Bill Walsh’s 5 Principles to Stay the Course

Written by Shane Sowden

“Most debilitating of all—devastating—was a gnawing fear that I didn’t have what it takes to be an NFL head coach. At one point, I actually decided to hand in my resignation the next morning, then I changed my mind.”

—Bill Walsh, The Score Takes Care of Itself

18 months after finally landing an NFL head coaching job, Bill Walsh was thinking about quitting. His San Francisco 49ers football team had just experienced a crushing defeat to the Miami Dolphins in the middle of his second season as head coach, which dropped the team to 3-8 on the season after eight straight losses. On the six-hour flight home from Miami, Walsh found himself in tears, wondering if he had what it takes to be an NFL head coach. Walsh didn’t quit, but after two seasons, Walsh’s 49ers had only won eight games and lost 24.

Five years after being named the Head Coach of the Cleveland Browns, Bill Belichick was fired from his first NFL head coaching job. One winning record over five seasons wasn’t enough to keep his job.  It would be five years before Belichick would get another chance to be a head coach in the NFL, as the Head Coach of the New England Patriots. 

Now, many of you know the rest of the story. Walsh’s 49ers would go on to win the Super Bowl in his third season, exactly 16 months after he contemplated quitting. He would go on to win a total of three Super Bowls as Head Coach of the 49ers.

Belichick recently captured his sixth Super Bowl title and is widely considered to be the best NFL coach of all time. The success of these two coaches is well-documented, but we rarely hear about their struggles early in their careers. Walsh openly questioned whether he had what it took to be an NFL head coach. Belichick was sent the message that he didn’t have what it takes when he was fired by the Cleveland Browns. 

What’s Next?

I know many coaches reading this article have also wondered if they have what it takes. I just concluded my first season as a men’s college basketball coach with a record of 6-22. As I read Walsh’s account, I instantly connected with Walsh’s story. At times this season, I, too, wondered if I have what it takes.

I’m thankful for the group of young men I got to work with this season. We had fun together. We grew as a team. We laid a foundation for the program moving forward. When it comes to the things that Really matter, we did well.

However, sometimes, that doesn’t make it any easier. Regardless of all the positives going on in the program, it’s difficult not to get discouraged by the scoreboard and our record. It’s the tug-and-pull between what really matters and what society says matters.

Get Back in the Game – Walsh’s 5 Principles

We need to equip ourselves with some principles to stay the course and keep our focus on what really matters. Walsh lived by five principles—especially when faced with challenging circumstances during his coaching career. He called them his “5 Dos”:

  1. “Do expect defeat.” Losses happen. I can’t let losses affect the way I treat people and live my life. A healthy perspective on losses allows me to stop treating my players as a means to an end. I must love and serve my players with excellence, regardless of the scoreboard. The scoreboard does not define me as a person, nor as a coach.
  • “Do force yourself to stop looking backward and dwelling on the professional ‘train wreck’ you have just been in.” During the first practice after a tough loss, I make sure to get to practice early to intentionally connect with my players.  I go around to each guy and ask them about their day and how they are doing. We don’t talk about basketball during these interactions. We also plan team meals together at my house, where we can relax, enjoy good food, and enjoy each other’s company. I find these things help me remember I am coaching and mentoring young men and not just trying to win basketball games.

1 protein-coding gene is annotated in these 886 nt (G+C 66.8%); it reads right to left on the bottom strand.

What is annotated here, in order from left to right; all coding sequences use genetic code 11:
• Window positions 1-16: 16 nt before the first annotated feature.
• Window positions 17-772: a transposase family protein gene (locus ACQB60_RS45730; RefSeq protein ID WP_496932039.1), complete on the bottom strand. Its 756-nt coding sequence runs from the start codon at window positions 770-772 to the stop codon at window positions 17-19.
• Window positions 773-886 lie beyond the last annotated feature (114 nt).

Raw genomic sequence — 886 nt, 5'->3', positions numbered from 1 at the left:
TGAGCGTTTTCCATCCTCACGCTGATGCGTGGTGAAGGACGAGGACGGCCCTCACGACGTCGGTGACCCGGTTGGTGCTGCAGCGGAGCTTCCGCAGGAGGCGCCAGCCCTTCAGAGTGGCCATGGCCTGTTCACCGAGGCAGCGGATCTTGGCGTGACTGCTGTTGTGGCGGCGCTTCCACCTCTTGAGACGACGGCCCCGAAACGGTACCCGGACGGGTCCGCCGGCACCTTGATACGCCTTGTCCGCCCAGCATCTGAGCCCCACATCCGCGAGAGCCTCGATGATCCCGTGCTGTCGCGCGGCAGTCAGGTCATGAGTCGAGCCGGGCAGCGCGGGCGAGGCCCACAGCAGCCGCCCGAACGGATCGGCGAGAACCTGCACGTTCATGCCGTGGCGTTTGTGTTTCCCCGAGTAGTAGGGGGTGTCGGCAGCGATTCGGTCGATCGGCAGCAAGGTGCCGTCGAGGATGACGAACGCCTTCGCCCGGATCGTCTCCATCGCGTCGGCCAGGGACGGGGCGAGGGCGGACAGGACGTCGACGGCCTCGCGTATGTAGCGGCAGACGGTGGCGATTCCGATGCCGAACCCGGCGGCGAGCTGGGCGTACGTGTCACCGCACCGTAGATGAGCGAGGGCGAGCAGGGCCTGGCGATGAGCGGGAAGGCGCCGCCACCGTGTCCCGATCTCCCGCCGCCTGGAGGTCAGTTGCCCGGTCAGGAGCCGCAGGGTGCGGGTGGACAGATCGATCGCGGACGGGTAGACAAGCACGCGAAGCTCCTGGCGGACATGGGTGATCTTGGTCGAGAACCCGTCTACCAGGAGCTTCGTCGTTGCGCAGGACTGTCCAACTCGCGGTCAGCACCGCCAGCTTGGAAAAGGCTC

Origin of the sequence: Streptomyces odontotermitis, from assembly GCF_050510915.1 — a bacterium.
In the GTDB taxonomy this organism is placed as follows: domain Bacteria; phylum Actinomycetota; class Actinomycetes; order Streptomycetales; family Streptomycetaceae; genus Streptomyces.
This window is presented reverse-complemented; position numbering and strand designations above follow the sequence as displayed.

• “Do allow yourself appropriate recovery/grieving time.” We play most of our games on Friday and Saturday nights. After a frustrating loss, I usually allow myself 24 hours of grieving time. My routine after a tough loss or weekend is the following: sleep in, have breakfast with my family, read/journal, go to church, and then spend time with my family, either by playing a board game or having a movie night. Focusing on the most important things in my life—such as my family and my faith—gives me the perspective I need to head back to work on Monday, motivated to make it a great week.
  • “Do tell yourself: ‘I am going to stand and fight again,’ with the knowledge that often, when things are at their worst, you’re closer than you can imagine to success.” Walsh won his first Super Bowl 16 months after he contemplated resigning. Throughout the season, my assistant and I reminded ourselves each week that “we are getting closer”—and it was true! It was a challenging season, but we have a high return rate next season, recruiting is going well, a strong culture has been established, and everyone in the program is looking forward to next season.
  • “Do begin planning for your next serious encounter. Plan small steps forward. Focus on the fix.” We are attacking our off-season with optimism and enthusiasm. I am working with a mentor and holding post-season workshops with our returnees, as well as committing to reading 30 minutes per day, journaling for five minutes each day, and habit-tracking my weeks.

Take time to reflect upon Walsh’s 5 Principles. They can help remind you of what really matters, and that you are closer to where you want to be!

-Shane Sowden

Shane is the Head Men’s Basketball Coach at Briercrest College in Moosejaw, Saskatchewan Canada.

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